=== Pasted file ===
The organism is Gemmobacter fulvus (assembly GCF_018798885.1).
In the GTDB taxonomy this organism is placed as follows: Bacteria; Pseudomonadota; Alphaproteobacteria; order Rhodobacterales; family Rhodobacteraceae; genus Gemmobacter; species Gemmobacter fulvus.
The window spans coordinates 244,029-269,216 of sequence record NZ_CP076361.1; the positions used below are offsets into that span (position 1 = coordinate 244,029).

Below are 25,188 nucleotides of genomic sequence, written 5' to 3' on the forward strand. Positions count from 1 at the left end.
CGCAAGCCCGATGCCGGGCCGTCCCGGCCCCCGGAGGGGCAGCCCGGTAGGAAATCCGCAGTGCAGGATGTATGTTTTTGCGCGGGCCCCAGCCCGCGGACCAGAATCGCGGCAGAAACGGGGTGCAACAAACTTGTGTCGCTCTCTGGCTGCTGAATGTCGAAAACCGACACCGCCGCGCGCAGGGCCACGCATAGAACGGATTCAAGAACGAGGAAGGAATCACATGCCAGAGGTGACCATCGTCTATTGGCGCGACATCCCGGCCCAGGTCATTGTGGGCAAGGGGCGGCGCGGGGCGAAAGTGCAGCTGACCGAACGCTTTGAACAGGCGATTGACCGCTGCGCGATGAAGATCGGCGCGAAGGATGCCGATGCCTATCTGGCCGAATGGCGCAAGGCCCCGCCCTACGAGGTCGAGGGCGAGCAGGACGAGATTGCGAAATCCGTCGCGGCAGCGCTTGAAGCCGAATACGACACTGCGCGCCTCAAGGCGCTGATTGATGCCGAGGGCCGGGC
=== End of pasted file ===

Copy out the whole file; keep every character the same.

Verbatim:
The organism is Gemmobacter fulvus (assembly GCF_018798885.1).
In the GTDB taxonomy this organism is placed as follows: Bacteria; Pseudomonadota; Alphaproteobacteria; order Rhodobacterales; family Rhodobacteraceae; genus Gemmobacter; species Gemmobacter fulvus.
The window spans coordinates 244,029-269,216 of sequence record NZ_CP076361.1; the positions used below are offsets into that span (position 1 = coordinate 244,029).

Below are 25,188 nucleotides of genomic sequence, written 5' to 3' on the forward strand. Positions count from 1 at the left end.
CGCAAGCCCGATGCCGGGCCGTCCCGGCCCCCGGAGGGGCAGCCCGGTAGGAAATCCGCAGTGCAGGATGTATGTTTTTGCGCGGGCCCCAGCCCGCGGACCAGAATCGCGGCAGAAACGGGGTGCAACAAACTTGTGTCGCTCTCTGGCTGCTGAATGTCGAAAACCGACACCGCCGCGCGCAGGGCCACGCATAGAACGGATTCAAGAACGAGGAAGGAATCACATGCCAGAGGTGACCATCGTCTATTGGCGCGACATCCCGGCCCAGGTCATTGTGGGCAAGGGGCGGCGCGGGGCGAAAGTGCAGCTGACCGAACGCTTTGAACAGGCGATTGACCGCTGCGCGATGAAGATCGGCGCGAAGGATGCCGATGCCTATCTGGCCGAATGGCGCAAGGCCCCGCCCTACGAGGTCGAGGGCGAGCAGGACGAGATTGCGAAATCCGTCGCGGCAGCGCTTGAAGCCGAATACGACACTGCGCGCCTCAAGGCGCTGATTGATGCCGAGGGCCGGGC